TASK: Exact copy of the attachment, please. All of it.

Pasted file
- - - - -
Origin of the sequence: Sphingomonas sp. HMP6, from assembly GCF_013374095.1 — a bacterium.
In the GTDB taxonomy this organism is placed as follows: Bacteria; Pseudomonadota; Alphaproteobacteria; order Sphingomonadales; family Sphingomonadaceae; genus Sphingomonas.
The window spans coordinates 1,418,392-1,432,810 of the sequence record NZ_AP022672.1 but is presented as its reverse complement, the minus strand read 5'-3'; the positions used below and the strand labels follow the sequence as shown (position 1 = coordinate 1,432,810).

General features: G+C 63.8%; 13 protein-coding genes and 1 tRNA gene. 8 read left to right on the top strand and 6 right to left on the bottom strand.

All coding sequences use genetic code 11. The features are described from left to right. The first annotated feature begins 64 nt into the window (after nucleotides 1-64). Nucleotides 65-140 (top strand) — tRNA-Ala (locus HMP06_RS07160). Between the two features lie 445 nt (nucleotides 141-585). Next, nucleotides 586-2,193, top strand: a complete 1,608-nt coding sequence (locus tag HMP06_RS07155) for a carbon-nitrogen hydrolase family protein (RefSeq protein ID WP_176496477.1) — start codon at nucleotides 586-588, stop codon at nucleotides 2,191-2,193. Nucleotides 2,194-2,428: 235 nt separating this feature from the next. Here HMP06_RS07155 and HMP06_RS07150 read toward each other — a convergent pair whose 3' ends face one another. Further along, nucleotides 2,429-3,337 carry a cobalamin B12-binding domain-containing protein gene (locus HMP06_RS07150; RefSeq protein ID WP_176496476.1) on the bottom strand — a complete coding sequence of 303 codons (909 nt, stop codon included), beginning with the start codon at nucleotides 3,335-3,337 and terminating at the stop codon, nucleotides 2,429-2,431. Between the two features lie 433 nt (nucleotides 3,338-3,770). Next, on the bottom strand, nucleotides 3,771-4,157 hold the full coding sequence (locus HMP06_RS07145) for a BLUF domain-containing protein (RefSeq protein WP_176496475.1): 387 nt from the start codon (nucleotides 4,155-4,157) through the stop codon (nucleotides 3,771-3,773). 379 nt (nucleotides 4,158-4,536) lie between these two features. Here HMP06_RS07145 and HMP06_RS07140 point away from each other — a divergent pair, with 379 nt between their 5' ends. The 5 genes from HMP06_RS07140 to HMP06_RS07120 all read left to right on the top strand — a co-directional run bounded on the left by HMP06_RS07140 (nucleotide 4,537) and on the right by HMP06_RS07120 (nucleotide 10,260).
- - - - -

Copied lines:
Origin of the sequence: Sphingomonas sp. HMP6, from assembly GCF_013374095.1 — a bacterium.
In the GTDB taxonomy this organism is placed as follows: Bacteria; Pseudomonadota; Alphaproteobacteria; order Sphingomonadales; family Sphingomonadaceae; genus Sphingomonas.
The window spans coordinates 1,418,392-1,432,810 of the sequence record NZ_AP022672.1 but is presented as its reverse complement, the minus strand read 5'-3'; the positions used below and the strand labels follow the sequence as shown (position 1 = coordinate 1,432,810).

General features: G+C 63.8%; 13 protein-coding genes and 1 tRNA gene. 8 read left to right on the top strand and 6 right to left on the bottom strand.

All coding sequences use genetic code 11. The features are described from left to right. The first annotated feature begins 64 nt into the window (after nucleotides 1-64). Nucleotides 65-140 (top strand) — tRNA-Ala (locus HMP06_RS07160). Between the two features lie 445 nt (nucleotides 141-585). Next, nucleotides 586-2,193, top strand: a complete 1,608-nt coding sequence (locus tag HMP06_RS07155) for a carbon-nitrogen hydrolase family protein (RefSeq protein ID WP_176496477.1) — start codon at nucleotides 586-588, stop codon at nucleotides 2,191-2,193. Nucleotides 2,194-2,428: 235 nt separating this feature from the next. Here HMP06_RS07155 and HMP06_RS07150 read toward each other — a convergent pair whose 3' ends face one another. Further along, nucleotides 2,429-3,337 carry a cobalamin B12-binding domain-containing protein gene (locus HMP06_RS07150; RefSeq protein ID WP_176496476.1) on the bottom strand — a complete coding sequence of 303 codons (909 nt, stop codon included), beginning with the start codon at nucleotides 3,335-3,337 and terminating at the stop codon, nucleotides 2,429-2,431. Between the two features lie 433 nt (nucleotides 3,338-3,770). Next, on the bottom strand, nucleotides 3,771-4,157 hold the full coding sequence (locus HMP06_RS07145) for a BLUF domain-containing protein (RefSeq protein WP_176496475.1): 387 nt from the start codon (nucleotides 4,155-4,157) through the stop codon (nucleotides 3,771-3,773). 379 nt (nucleotides 4,158-4,536) lie between these two features. Here HMP06_RS07145 and HMP06_RS07140 point away from each other — a divergent pair, with 379 nt between their 5' ends. The 5 genes from HMP06_RS07140 to HMP06_RS07120 all read left to right on the top strand — a co-directional run bounded on the left by HMP06_RS07140 (nucleotide 4,537) and on the right by HMP06_RS07120 (nucleotide 10,260).